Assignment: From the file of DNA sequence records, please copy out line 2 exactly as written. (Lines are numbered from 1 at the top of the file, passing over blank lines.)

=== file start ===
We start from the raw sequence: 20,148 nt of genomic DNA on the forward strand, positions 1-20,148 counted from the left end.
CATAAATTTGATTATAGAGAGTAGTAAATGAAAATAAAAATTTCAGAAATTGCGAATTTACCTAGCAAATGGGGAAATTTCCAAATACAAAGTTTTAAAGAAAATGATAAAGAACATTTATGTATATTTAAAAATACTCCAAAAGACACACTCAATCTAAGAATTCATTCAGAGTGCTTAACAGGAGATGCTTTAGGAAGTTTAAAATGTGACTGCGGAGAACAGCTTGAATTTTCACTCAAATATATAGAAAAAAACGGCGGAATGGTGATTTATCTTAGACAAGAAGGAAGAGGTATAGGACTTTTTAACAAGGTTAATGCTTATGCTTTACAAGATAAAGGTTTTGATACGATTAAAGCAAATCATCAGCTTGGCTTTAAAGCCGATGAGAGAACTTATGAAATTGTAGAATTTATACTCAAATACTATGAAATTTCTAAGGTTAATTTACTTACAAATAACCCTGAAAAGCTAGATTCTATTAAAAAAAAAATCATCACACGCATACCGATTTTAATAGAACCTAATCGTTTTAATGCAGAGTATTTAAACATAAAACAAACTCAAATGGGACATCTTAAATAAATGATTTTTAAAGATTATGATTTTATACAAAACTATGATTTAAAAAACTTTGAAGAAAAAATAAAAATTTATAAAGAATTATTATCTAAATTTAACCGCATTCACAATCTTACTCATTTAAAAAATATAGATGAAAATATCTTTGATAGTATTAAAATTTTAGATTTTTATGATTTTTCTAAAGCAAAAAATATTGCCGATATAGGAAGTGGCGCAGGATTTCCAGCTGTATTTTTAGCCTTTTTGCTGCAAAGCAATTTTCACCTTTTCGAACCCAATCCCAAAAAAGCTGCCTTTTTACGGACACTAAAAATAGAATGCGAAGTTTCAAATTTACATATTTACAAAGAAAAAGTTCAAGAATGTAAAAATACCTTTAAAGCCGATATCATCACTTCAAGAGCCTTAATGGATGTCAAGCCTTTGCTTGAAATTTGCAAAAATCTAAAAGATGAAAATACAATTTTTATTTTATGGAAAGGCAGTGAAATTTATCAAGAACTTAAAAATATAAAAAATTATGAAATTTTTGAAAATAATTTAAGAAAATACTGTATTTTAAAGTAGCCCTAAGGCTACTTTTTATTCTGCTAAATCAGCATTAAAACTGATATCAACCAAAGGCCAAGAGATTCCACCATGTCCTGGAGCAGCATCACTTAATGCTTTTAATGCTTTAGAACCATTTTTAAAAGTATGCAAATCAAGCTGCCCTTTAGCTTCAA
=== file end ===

CATAAATTTGATTATAGAGAGTAGTAAATGAAAATAAAAATTTCAGAAATTGCGAATTTACCTAGCAAATGGGGAAATTTCCAAATACAAAGTTTTAAAGAAAATGATAAAGAACATTTATGTATATTTAAAAATACTCCAAAAGACACACTCAATCTAAGAATTCATTCAGAGTGCTTAACAGGAGATGCTTTAGGAAGTTTAAAATGTGACTGCGGAGAACAGCTTGAATTTTCACTCAAATATATAGAAAAAAACGGCGGAATGGTGATTTATCTTAGACAAGAAGGAAGAGGTATAGGACTTTTTAACAAGGTTAATGCTTATGCTTTACAAGATAAAGGTTTTGATACGATTAAAGCAAATCATCAGCTTGGCTTTAAAGCCGATGAGAGAACTTATGAAATTGTAGAATTTATACTCAAATACTATGAAATTTCTAAGGTTAATTTACTTACAAATAACCCTGAAAAGCTAGATTCTATTAAAAAAAAAATCATCACACGCATACCGATTTTAATAGAACCTAATCGTTTTAATGCAGAGTATTTAAACATAAAACAAACTCAAATGGGACATCTTAAATAAATGATTTTTAAAGATTATGATTTTATACAAAACTATGATTTAAAAAACTTTGAAGAAAAAATAAAAATTTATAAAGAATTATTATCTAAATTTAACCGCATTCACAATCTTACTCATTTAAAAAATATAGATGAAAATATCTTTGATAGTATTAAAATTTTAGATTTTTATGATTTTTCTAAAGCAAAAAATATTGCCGATATAGGAAGTGGCGCAGGATTTCCAGCTGTATTTTTAGCCTTTTTGCTGCAAAGCAATTTTCACCTTTTCGAACCCAATCCCAAAAAAGCTGCCTTTTTACGGACACTAAAAATAGAATGCGAAGTTTCAAATTTACATATTTACAAAGAAAAAGTTCAAGAATGTAAAAATACCTTTAAAGCCGATATCATCACTTCAAGAGCCTTAATGGATGTCAAGCCTTTGCTTGAAATTTGCAAAAATCTAAAAGATGAAAATACAATTTTTATTTTATGGAAAGGCAGTGAAATTTATCAAGAACTTAAAAATATAAAAAATTATGAAATTTTTGAAAATAATTTAAGAAAATACTGTATTTTAAAGTAGCCCTAAGGCTACTTTTTATTCTGCTAAATCAGCATTAAAACTGATATCAACCAAAGGCCAAGAGATTCCACCATGTCCTGGAGCAGCATCACTTAATGCTTTTAATGCTTTAGAACCATTTTTAAAAGTATGCAAATCAAGCTGCCCTTTAGCTTCAA